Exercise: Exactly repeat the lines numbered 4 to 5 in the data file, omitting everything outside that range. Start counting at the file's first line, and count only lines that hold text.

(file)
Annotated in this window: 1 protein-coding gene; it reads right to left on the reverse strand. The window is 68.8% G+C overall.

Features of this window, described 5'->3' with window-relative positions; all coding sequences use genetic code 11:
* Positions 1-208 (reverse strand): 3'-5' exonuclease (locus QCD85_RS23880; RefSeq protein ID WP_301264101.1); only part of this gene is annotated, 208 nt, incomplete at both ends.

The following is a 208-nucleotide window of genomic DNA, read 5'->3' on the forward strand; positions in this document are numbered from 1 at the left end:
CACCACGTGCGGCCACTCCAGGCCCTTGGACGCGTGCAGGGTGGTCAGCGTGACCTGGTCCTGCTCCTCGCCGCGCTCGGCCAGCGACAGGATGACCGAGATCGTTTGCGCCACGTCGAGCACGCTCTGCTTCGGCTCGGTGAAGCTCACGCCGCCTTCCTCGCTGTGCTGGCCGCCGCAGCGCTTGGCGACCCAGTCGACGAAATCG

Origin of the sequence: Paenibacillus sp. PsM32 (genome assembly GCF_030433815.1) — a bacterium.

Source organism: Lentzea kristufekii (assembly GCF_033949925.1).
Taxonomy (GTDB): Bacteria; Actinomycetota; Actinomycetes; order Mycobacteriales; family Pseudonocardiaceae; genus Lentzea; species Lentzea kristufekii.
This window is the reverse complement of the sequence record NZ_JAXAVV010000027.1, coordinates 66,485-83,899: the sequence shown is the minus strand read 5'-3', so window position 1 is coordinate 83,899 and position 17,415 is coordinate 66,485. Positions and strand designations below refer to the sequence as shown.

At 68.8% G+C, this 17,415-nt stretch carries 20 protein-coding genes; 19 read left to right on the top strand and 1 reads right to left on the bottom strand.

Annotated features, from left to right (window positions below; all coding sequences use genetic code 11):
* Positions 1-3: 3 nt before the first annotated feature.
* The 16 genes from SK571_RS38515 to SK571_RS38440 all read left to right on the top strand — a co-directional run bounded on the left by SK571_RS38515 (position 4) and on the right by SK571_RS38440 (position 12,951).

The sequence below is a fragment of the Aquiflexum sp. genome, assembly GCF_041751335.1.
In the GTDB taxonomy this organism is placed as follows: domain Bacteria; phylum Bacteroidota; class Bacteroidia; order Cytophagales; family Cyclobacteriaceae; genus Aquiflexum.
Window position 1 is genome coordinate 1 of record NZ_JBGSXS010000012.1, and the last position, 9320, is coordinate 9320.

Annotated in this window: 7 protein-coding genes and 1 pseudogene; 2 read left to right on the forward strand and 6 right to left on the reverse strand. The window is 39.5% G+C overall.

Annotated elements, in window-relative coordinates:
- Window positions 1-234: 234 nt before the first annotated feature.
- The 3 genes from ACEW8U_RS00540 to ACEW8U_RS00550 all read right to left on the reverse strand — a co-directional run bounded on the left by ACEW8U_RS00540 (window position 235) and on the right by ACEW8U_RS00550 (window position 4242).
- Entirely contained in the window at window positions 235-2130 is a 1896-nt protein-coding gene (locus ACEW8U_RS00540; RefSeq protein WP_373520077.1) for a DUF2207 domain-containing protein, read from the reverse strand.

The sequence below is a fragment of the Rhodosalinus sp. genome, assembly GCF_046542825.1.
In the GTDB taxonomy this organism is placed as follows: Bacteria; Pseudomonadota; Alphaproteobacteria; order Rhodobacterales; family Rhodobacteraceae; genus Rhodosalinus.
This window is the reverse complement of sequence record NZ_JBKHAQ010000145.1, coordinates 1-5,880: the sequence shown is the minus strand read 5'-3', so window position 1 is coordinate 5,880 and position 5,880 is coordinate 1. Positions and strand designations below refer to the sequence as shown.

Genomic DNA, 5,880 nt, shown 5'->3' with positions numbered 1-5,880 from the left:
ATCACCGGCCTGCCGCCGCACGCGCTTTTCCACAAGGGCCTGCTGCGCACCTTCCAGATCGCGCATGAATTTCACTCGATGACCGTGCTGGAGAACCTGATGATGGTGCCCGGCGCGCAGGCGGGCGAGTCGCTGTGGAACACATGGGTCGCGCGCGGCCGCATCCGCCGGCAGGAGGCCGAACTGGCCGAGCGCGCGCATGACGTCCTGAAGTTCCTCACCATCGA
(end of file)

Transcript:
The following is a 208-nucleotide window of genomic DNA, read 5'->3' on the forward strand; positions in this document are numbered from 1 at the left end:
CACCACGTGCGGCCACTCCAGGCCCTTGGACGCGTGCAGGGTGGTCAGCGTGACCTGGTCCTGCTCCTCGCCGCGCTCGGCCAGCGACAGGATGACCGAGATCGTTTGCGCCACGTCGAGCACGCTCTGCTTCGGCTCGGTGAAGCTCACGCCGCCTTCCTCGCTGTGCTGGCCGCCGCAGCGCTTGGCGACCCAGTCGACGAAATCG